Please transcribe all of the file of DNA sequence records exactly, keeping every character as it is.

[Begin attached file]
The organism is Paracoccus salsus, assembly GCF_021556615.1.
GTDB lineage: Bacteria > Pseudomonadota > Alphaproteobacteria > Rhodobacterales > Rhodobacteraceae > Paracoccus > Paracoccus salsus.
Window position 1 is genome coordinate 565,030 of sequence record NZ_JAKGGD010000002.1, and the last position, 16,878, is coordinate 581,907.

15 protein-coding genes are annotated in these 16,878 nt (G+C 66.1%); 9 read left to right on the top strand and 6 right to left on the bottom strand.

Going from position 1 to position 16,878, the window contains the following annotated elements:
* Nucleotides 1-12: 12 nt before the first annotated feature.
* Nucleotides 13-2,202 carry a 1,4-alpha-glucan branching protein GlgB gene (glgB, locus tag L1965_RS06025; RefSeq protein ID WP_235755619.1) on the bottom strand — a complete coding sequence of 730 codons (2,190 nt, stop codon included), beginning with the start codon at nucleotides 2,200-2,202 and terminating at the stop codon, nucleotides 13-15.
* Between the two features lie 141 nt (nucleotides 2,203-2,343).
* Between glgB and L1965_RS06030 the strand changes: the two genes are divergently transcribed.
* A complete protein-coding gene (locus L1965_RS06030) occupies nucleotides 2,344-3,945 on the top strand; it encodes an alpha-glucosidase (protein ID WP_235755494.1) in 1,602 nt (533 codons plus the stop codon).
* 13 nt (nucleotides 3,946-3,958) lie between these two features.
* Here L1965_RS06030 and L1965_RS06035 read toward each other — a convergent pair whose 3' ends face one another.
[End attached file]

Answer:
The organism is Paracoccus salsus, assembly GCF_021556615.1.
GTDB lineage: Bacteria > Pseudomonadota > Alphaproteobacteria > Rhodobacterales > Rhodobacteraceae > Paracoccus > Paracoccus salsus.
Window position 1 is genome coordinate 565,030 of sequence record NZ_JAKGGD010000002.1, and the last position, 16,878, is coordinate 581,907.

15 protein-coding genes are annotated in these 16,878 nt (G+C 66.1%); 9 read left to right on the top strand and 6 right to left on the bottom strand.

Going from position 1 to position 16,878, the window contains the following annotated elements:
* Nucleotides 1-12: 12 nt before the first annotated feature.
* Nucleotides 13-2,202 carry a 1,4-alpha-glucan branching protein GlgB gene (glgB, locus tag L1965_RS06025; RefSeq protein ID WP_235755619.1) on the bottom strand — a complete coding sequence of 730 codons (2,190 nt, stop codon included), beginning with the start codon at nucleotides 2,200-2,202 and terminating at the stop codon, nucleotides 13-15.
* Between the two features lie 141 nt (nucleotides 2,203-2,343).
* Between glgB and L1965_RS06030 the strand changes: the two genes are divergently transcribed.
* A complete protein-coding gene (locus L1965_RS06030) occupies nucleotides 2,344-3,945 on the top strand; it encodes an alpha-glucosidase (protein ID WP_235755494.1) in 1,602 nt (533 codons plus the stop codon).
* 13 nt (nucleotides 3,946-3,958) lie between these two features.
* Here L1965_RS06030 and L1965_RS06035 read toward each other — a convergent pair whose 3' ends face one another.